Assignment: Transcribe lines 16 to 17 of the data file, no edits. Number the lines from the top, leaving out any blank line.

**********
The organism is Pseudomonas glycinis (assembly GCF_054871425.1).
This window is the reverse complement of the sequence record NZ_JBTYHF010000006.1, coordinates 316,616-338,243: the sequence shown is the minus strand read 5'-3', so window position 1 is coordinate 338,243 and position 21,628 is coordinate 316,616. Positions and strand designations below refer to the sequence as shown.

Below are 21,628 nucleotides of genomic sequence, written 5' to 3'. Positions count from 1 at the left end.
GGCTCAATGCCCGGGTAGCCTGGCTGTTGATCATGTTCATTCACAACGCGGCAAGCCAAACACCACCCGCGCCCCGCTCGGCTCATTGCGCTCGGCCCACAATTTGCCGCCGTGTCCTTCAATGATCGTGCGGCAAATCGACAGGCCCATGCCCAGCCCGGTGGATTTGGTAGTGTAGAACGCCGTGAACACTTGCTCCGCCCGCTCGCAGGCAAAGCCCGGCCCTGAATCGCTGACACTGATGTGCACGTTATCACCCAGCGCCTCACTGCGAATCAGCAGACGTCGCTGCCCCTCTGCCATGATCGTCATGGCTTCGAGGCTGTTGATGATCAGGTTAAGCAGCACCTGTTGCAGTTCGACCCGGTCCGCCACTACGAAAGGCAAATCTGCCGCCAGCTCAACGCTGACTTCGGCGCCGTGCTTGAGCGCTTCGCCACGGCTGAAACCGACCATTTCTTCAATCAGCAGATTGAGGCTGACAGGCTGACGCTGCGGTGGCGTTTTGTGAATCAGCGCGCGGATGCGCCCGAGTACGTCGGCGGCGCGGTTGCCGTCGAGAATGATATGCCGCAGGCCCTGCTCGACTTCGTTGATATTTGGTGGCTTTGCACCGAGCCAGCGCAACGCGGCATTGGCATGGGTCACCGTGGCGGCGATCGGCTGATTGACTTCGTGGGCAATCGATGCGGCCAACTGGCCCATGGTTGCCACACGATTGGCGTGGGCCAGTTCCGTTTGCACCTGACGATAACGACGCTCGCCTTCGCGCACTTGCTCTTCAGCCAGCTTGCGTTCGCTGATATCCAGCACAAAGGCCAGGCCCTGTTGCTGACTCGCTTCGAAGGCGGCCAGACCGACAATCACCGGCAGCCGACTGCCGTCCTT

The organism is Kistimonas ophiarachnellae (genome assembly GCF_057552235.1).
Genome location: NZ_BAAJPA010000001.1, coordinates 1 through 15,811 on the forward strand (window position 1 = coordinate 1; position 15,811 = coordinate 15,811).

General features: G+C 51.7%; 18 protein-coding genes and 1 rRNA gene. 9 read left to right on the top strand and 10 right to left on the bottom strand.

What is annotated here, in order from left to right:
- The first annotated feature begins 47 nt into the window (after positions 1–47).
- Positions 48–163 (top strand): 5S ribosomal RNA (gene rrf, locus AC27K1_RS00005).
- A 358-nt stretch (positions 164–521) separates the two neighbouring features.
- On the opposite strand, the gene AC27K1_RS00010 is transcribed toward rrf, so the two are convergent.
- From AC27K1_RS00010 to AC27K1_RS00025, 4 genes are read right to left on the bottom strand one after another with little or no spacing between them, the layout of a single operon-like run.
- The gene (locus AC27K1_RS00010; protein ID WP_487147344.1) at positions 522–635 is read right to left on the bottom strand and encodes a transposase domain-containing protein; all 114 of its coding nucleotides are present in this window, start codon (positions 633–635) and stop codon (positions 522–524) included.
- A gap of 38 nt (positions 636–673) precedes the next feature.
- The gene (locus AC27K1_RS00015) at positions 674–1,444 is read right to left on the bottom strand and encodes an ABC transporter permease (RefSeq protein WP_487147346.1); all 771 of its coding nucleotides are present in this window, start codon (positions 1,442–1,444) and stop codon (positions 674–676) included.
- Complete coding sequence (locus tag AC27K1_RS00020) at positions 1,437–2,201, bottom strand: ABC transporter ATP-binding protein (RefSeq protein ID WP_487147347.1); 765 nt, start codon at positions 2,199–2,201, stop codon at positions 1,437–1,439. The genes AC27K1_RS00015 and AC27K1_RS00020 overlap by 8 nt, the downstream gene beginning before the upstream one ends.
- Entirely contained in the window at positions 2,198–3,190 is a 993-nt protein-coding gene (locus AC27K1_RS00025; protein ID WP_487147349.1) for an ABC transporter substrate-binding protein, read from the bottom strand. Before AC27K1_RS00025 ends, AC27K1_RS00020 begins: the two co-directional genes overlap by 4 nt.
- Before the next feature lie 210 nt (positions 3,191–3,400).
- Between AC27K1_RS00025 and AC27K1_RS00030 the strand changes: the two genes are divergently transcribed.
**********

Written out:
- The gene (locus AC27K1_RS00015) at positions 674–1,444 is read right to left on the bottom strand and encodes an ABC transporter permease (RefSeq protein WP_487147346.1); all 771 of its coding nucleotides are present in this window, start codon (positions 1,442–1,444) and stop codon (positions 674–676) included.
- Complete coding sequence (locus tag AC27K1_RS00020) at positions 1,437–2,201, bottom strand: ABC transporter ATP-binding protein (RefSeq protein ID WP_487147347.1); 765 nt, start codon at positions 2,199–2,201, stop codon at positions 1,437–1,439. The genes AC27K1_RS00015 and AC27K1_RS00020 overlap by 8 nt, the downstream gene beginning before the upstream one ends.